However, the number of CV events in the saxagliptin pooled data custom MACE was 40 and that in the linagliptin pooled data was 11 [13, 14]. This was an extremely small number to come to a definitive conclusion as far as CV safety was concerned. Hence, it was mandatory to undergo a dedicated CV safety trial. All the gliptins took to dedicated CV safety trials except vildagliptin.

4. Gliptins: CV Safety Data (SAVOR TIMI-53, EXAMINE, and TECOS)

SAVOR TIMI-53 (saxagliptin) and EXAMINE (alogliptin) were published in 2008 whereas TECOS (sitagliptin) was published in 2015. Let us take a look at the salient CV safety issues highlighted in these three landmark trials.

4.1. SAVOR TIMI-53 (Saxagliptin)

The aim of this study was to analyze primary efficacy (superiority), primary safety (noninferiority), and secondary safety issues in an intention to treat (ITT) population. It was estimated from the annual primary CV event rate with placebo (2.8%) that the study should recruit 12,000 patients and run the trial for 2 years with 3-year follow-up (total of 5 years duration) to get hold of 1,040 CV events [15]. This would enable the investigators to generate adequate power to test the noninferiority hypothesis. However, after 10 months after recruitment the investigators realized that the numbers recruited would not yield the anticipated event rates and additional subjects (with established CVD) were recruited to increase the study population number to 16,500 [16].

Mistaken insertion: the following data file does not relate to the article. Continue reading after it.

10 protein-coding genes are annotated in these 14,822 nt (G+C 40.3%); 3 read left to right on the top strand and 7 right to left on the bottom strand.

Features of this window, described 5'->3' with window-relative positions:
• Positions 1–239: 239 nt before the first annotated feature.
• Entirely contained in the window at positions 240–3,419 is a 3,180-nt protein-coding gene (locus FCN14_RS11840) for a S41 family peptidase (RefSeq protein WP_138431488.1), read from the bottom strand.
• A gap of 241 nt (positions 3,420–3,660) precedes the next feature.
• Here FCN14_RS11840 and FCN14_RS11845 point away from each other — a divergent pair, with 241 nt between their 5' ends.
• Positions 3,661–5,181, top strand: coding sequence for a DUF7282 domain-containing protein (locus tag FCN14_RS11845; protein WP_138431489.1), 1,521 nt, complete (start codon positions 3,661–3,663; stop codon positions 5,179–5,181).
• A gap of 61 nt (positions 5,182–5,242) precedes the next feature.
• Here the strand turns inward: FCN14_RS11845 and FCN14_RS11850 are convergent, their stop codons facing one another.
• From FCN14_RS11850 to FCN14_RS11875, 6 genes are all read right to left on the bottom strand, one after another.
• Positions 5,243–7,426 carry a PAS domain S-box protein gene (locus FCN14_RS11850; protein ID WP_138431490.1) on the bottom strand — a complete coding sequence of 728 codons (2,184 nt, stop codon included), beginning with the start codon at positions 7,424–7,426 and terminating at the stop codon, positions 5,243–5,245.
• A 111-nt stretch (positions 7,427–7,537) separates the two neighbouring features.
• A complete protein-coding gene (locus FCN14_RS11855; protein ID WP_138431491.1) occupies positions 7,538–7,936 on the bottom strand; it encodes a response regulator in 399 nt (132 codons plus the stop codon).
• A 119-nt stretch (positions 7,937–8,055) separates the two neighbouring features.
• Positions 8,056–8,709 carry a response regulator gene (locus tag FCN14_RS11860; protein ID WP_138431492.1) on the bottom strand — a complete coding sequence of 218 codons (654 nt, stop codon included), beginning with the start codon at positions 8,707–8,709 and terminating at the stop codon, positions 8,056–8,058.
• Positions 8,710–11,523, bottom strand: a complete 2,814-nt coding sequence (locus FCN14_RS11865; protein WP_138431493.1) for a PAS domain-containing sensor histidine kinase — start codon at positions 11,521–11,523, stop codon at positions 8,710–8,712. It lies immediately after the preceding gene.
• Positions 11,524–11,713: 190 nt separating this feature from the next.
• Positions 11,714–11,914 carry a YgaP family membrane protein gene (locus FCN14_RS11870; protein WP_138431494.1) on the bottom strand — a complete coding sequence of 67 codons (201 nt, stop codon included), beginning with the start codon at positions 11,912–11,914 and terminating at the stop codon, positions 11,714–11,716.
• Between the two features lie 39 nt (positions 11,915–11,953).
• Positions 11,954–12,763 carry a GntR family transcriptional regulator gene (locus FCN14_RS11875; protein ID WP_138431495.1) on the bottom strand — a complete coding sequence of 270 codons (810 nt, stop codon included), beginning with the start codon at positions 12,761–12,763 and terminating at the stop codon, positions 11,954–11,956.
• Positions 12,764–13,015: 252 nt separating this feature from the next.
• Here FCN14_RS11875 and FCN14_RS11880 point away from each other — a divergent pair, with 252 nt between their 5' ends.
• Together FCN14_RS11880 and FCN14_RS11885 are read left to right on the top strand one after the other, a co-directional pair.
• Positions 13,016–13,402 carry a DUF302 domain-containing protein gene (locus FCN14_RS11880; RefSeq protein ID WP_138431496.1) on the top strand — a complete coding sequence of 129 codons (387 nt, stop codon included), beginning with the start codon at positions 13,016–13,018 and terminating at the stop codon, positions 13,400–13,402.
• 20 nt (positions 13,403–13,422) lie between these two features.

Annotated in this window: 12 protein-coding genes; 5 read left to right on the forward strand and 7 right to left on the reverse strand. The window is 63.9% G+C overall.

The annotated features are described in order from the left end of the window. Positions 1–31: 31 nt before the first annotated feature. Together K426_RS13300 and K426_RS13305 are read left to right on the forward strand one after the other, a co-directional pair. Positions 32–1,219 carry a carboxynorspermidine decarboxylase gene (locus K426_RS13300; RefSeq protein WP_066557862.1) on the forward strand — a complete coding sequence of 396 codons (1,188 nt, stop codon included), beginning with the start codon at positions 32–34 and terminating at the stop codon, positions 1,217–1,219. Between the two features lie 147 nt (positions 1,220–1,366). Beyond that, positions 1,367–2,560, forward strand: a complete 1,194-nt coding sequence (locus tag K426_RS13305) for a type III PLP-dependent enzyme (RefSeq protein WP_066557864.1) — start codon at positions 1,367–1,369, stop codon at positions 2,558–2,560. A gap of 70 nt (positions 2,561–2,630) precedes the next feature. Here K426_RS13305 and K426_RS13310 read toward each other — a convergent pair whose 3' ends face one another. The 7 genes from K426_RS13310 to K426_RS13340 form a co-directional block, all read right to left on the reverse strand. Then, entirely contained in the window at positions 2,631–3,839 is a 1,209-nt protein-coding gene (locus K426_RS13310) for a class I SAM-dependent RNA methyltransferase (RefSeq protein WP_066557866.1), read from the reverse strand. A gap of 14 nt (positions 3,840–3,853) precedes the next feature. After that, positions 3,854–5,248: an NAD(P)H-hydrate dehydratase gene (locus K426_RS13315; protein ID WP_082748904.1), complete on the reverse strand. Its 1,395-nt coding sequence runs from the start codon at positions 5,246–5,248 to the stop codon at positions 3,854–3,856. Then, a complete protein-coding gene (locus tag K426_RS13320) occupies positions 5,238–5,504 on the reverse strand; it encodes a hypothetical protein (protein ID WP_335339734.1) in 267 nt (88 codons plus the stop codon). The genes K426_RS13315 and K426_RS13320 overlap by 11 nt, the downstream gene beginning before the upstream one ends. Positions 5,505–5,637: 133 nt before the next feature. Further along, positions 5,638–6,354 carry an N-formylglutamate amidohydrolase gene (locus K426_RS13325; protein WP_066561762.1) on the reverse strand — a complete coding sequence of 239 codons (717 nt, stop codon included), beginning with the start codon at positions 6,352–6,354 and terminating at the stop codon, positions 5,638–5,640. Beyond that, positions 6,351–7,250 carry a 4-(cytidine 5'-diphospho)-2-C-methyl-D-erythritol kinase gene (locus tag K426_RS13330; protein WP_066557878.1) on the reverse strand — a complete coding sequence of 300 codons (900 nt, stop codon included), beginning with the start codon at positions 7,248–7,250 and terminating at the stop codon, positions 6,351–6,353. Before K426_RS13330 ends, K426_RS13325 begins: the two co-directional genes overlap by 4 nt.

This study differed significantly from the other CV trials on the following points:(i)Baseline HBA1C was over a broader range (>6.5% to ≤12.0%) with a mean value of 8.0% (±1.4%) versus TECOS (HBA1C range: 6.5–8.0%) [15, 17].(ii)There were patients without established CVD recruited in this trial (primary CV prevention cohort). Recruitment of this population was restricted to 25% of the whole study population [15].The results were published in October 2014. The prominent primary end-point results were as follows:(i)Primary efficacy end-point (superiority): HR 1.0 (0.89–1.12); . It failed the superiority test [16].(ii)Primary safety end-point (noninferiority): (passed the noninferiority test) [16].The areas of concern from CV perspective are as follows:(i)Although designed as a glycemic equipoise study, the end results revealed a statistically significant difference between the two arms as far as fasting plasma glucose and HBA1C were concerned. There were significantly more episodes of both minor () and major () hypoglycemic episodes in the saxagliptin arm compared to placebo [16].(ii)There was a statistically significant 27% increased rate for hospitalization due to heart failure (HR 1.27 [1.07–1.51]; ) [16].Although a distinctive mechanism leading to heart failure was not obvious with gliptins, several groups speculated whether it was the impact of DPP-4 inhibitors on substrates like Neuropeptide-Y (NP-Y) and Substance P (SP) that could lead to this effect [18]. Others speculated whether the additional patients with established CVD recruited later in the trial could lead to this effect. Till date, we do not have any answer to this phenomenon. The next logical step would be to wait for another CV safety trial.